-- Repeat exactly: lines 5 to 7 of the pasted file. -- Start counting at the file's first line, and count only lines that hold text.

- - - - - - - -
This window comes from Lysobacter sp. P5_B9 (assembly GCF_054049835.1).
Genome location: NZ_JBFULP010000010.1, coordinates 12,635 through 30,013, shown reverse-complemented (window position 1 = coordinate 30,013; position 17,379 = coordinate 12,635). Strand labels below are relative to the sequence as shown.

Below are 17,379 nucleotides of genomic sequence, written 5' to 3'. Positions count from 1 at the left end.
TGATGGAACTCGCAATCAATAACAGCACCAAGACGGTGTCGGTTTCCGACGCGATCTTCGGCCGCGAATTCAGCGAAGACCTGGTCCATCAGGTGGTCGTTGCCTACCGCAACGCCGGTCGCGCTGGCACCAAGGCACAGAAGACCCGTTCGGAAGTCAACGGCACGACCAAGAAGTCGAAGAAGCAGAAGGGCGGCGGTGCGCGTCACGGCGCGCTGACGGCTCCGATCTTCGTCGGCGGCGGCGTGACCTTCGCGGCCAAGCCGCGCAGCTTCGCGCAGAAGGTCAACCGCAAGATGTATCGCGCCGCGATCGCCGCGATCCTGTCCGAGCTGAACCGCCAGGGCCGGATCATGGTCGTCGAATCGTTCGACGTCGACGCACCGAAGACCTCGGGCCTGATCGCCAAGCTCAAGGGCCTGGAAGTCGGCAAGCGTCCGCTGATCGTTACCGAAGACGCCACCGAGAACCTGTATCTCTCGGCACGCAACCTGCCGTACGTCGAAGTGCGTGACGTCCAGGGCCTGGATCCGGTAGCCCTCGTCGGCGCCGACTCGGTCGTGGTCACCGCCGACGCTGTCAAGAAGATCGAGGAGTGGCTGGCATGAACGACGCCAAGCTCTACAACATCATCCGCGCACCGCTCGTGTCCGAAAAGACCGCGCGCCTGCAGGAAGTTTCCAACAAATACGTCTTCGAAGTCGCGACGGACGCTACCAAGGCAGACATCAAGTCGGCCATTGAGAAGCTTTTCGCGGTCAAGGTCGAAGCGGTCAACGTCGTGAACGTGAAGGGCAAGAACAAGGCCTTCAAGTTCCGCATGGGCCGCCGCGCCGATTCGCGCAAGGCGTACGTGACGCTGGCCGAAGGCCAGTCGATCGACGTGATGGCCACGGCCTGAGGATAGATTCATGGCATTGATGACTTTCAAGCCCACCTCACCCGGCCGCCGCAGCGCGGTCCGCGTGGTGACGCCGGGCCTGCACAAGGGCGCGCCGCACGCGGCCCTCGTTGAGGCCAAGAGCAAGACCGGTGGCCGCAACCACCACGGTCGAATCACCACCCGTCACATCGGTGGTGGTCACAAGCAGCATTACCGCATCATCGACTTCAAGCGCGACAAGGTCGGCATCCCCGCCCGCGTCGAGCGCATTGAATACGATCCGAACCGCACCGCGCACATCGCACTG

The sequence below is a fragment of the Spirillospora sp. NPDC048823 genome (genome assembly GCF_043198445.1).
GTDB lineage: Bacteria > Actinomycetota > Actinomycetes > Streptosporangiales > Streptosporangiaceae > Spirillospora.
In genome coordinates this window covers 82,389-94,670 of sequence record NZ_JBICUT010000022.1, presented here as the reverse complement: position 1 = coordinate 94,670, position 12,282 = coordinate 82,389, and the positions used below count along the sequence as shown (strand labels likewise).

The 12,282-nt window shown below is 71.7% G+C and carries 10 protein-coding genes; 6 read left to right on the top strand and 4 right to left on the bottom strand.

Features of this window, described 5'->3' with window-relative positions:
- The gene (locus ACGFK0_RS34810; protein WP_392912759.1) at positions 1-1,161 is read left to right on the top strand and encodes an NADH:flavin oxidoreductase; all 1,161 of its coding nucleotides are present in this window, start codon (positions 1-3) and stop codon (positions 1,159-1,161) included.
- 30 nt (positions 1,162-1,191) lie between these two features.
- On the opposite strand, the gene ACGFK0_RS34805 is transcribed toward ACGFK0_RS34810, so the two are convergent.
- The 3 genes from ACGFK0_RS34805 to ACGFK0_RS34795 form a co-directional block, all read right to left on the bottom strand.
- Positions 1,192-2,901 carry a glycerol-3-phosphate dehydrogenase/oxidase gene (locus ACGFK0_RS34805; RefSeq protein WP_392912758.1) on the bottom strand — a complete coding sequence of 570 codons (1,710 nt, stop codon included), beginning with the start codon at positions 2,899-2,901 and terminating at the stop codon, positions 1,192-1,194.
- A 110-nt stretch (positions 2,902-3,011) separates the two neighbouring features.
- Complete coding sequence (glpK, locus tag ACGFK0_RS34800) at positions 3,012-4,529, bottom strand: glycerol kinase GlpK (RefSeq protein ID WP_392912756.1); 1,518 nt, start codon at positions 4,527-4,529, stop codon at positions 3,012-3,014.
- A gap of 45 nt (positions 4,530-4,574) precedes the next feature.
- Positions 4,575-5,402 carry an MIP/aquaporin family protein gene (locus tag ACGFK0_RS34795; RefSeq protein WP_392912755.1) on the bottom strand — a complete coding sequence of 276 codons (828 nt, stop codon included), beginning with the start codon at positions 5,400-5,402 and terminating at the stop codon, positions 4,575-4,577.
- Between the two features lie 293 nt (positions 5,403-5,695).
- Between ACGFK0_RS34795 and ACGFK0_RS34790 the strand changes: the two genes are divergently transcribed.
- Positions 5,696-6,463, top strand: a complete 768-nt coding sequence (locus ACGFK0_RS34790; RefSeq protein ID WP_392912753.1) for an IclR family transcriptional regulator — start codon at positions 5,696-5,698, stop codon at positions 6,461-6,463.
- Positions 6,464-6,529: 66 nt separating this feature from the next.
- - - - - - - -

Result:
The sequence below is a fragment of the Spirillospora sp. NPDC048823 genome (genome assembly GCF_043198445.1).
GTDB lineage: Bacteria > Actinomycetota > Actinomycetes > Streptosporangiales > Streptosporangiaceae > Spirillospora.
In genome coordinates this window covers 82,389-94,670 of sequence record NZ_JBICUT010000022.1, presented here as the reverse complement: position 1 = coordinate 94,670, position 12,282 = coordinate 82,389, and the positions used below count along the sequence as shown (strand labels likewise).